The borders of freedom: Blasphemy and the press in Pakistan

Updated 8:43 AM ET, Fri November 24, 2017

Rafia Zakaria is the author of "The Upstairs Wife: An Intimate History of Pakistan" (Beacon 2015) and Veil (Bloomsbury 2017). She is a columnist for Dawn newspaper in Pakistan, The Baffler and Guardian Books. The views expressed in this commentary are her own. This is the next installment in CNN Opinion's series on the challenges facing the media as it is under attack from critics, governments and changing technology.

(CNN)On August 13, a day before Pakistan turned 70, I received a Facebook message from a Pakistan-based journalist and colleague.

"Please help me report this," he said, linking to the Facebook page of a religious leader in Pakistan. In the post, written in Urdu, the leader accuses him of insulting a renowned 11th Century Sunni Muslim saint during an appearance on a privately owned Pakistani television channel.
In response, the leader demanded action from the Pakistani state and made a number of insults directed at the journalist, many of which were seconded by comments from some of the page's 180,000 odd followers.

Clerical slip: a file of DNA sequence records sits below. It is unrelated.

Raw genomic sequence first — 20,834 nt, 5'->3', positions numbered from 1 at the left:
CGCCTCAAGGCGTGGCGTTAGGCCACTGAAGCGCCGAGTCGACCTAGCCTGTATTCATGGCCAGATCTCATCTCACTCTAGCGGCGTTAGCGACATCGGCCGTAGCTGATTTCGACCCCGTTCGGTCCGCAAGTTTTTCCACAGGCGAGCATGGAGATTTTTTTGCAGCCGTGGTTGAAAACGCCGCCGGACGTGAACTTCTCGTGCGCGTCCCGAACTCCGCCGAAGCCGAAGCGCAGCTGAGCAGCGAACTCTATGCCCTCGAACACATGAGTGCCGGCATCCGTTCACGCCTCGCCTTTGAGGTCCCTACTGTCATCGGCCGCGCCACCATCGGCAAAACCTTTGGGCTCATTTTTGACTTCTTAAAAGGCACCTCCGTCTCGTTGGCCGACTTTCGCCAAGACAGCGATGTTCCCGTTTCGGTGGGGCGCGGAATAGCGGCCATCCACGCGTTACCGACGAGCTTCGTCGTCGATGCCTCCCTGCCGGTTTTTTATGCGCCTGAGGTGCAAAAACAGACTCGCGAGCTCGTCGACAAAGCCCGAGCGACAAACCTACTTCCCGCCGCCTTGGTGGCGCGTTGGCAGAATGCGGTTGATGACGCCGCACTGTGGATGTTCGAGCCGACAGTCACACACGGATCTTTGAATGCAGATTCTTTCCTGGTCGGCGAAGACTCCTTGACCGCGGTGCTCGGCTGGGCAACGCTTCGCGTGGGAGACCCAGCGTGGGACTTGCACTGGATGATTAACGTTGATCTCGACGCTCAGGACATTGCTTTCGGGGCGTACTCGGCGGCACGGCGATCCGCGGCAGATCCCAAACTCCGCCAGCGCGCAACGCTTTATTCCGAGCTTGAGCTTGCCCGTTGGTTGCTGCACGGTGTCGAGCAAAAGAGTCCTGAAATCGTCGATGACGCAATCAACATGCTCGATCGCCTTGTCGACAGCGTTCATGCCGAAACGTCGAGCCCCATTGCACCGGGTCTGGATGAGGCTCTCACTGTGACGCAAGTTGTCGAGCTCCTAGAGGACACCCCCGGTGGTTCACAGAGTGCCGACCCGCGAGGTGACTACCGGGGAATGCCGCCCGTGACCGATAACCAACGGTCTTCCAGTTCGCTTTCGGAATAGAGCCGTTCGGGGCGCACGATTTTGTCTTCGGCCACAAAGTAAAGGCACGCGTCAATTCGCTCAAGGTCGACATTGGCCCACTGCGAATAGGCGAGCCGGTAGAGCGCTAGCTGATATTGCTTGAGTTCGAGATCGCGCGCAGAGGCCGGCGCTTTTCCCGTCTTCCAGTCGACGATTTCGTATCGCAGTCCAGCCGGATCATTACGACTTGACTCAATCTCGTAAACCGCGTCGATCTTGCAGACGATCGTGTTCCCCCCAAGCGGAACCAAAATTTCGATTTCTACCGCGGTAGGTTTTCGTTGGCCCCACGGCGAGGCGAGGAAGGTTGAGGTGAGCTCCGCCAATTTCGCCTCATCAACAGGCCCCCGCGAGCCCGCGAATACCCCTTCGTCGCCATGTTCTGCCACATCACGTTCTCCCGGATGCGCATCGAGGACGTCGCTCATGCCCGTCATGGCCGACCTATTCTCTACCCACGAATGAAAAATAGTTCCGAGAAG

The post, along with its accusation and incitement to punish, has never been removed.
The journalist at whom the message was directed was right to worry. Journalists, constantly in the public eye, are easy targets for Pakistan's vague and lethal blasphemy laws, which criminalize any statement that is "defamatory" to Islam, religious texts, the holy prophet or anyone associated with him. The laws are a relic of the colonial era, their bite made dramatically worse by military rulers and others seeking to woo the religious right and silence any potential oppos